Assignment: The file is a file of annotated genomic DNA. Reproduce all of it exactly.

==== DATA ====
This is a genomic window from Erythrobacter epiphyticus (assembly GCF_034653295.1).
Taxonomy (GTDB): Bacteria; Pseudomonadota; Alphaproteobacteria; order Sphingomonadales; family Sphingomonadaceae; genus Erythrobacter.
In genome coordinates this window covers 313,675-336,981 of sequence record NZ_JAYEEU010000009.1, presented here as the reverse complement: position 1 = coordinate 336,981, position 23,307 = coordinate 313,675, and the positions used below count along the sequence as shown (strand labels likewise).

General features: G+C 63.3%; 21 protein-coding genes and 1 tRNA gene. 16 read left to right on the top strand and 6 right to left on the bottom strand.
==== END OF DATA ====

This is a genomic window from Erythrobacter epiphyticus (assembly GCF_034653295.1).
Taxonomy (GTDB): Bacteria; Pseudomonadota; Alphaproteobacteria; order Sphingomonadales; family Sphingomonadaceae; genus Erythrobacter.
In genome coordinates this window covers 313,675-336,981 of sequence record NZ_JAYEEU010000009.1, presented here as the reverse complement: position 1 = coordinate 336,981, position 23,307 = coordinate 313,675, and the positions used below count along the sequence as shown (strand labels likewise).

General features: G+C 63.3%; 21 protein-coding genes and 1 tRNA gene. 16 read left to right on the top strand and 6 right to left on the bottom strand.